The fate of a plan to devalue seniority and give employes greater protection from layoffs based on their job performance may be decided at a brass-infested, closed-door meeting this afternoon on Capitol Hill.
At stake is the Office of Personnel Management proposal to revise rules that federal agencies follow when they RIF (fire) employes for economy reasons. Nearly 3,000 federal workers here have been RIFfed under the last-hired-first-fired rules since the Reagan administration took office.
OPM would reverse the RIF rules and require agencies to first RIF employes by groups--starting with those with the lowest job-performance ratings. Seniority would be a factor only within groups composed of people with the same performance ratings.
Under current rules, employes with the greatest job security during RIFs are disabled veterans, those with veterans' preference, and those with the most federal service.
Job performance is now given little weight during RIFs, except that workers with "outstanding" ratings are credited with an additional four years' seniority, and those with above-average ratings get an extra two years of seniority.
Under the proposed changes, a worker with long service but a low performance rating could be RIFfed before a very junior employe who had better performance ratings that put him in a grouping less likely to be touched by the RIF.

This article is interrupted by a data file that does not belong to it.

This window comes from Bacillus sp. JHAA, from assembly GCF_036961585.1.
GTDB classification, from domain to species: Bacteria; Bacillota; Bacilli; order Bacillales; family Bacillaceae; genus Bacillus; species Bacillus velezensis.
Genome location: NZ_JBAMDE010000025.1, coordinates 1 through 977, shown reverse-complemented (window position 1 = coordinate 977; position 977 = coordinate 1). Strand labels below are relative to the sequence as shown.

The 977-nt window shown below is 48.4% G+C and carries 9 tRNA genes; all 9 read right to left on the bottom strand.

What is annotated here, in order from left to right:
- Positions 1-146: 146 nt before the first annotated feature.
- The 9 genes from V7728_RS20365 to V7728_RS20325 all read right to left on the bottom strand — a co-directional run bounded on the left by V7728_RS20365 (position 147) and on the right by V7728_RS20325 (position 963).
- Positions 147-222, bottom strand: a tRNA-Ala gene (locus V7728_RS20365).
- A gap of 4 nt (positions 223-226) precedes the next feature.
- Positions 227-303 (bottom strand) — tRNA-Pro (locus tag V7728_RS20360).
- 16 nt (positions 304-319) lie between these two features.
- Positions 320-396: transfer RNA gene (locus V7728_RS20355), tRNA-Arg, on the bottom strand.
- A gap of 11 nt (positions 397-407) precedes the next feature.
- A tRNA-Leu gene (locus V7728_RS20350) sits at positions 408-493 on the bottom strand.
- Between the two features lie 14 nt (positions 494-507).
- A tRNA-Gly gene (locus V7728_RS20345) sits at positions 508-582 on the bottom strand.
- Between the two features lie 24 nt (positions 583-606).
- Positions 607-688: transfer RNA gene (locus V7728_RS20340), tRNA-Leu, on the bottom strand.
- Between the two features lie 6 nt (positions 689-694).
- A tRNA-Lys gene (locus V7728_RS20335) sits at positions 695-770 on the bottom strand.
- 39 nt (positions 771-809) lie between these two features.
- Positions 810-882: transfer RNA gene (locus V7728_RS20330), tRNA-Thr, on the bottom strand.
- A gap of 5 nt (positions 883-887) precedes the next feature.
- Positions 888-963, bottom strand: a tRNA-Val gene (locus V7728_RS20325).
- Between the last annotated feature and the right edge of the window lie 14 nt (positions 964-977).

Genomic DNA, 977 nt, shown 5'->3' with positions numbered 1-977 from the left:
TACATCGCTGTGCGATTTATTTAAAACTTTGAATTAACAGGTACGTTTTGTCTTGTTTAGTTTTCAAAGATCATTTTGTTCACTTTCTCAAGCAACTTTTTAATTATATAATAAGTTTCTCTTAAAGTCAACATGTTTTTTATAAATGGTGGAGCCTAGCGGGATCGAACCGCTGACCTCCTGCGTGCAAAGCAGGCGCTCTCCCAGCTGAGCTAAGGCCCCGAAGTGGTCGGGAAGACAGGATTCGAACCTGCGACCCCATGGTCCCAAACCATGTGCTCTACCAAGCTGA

Republican members of Congress from the Washington area complained about the OPM-proposed changes. They took their case to the Office of Management and Budget, which acts as the White House's clearinghouse for legislative proposals and rules changes affecting federal workers..
Rep. Frank Wolf (R-Va.) buttonholed OMB Director David Stockman at the State of the Union ceremony on Jan. 25 and said he got Stockman's promise that nothing would happen on RIF changes until interested parties could get together for a face-to-face meeting. That will be today.
It will include OPM Director Donald Devine, a Stockman aide, Wolf (and perhaps other members of Congress), plus representatives of government-executive and manager groups that don't want seniority rules changed.
Women and minorities have long complained that RIF seniority rules hurt them most. They say women and minorities are hardest hit during RIFs because more-senior workers whose jobs are abolished can "bump" them into the unemployment lines.
OPM's proposed rules changes, which Devine says are consistent with merit principles, would also restrict bumping rights in the future RIFs.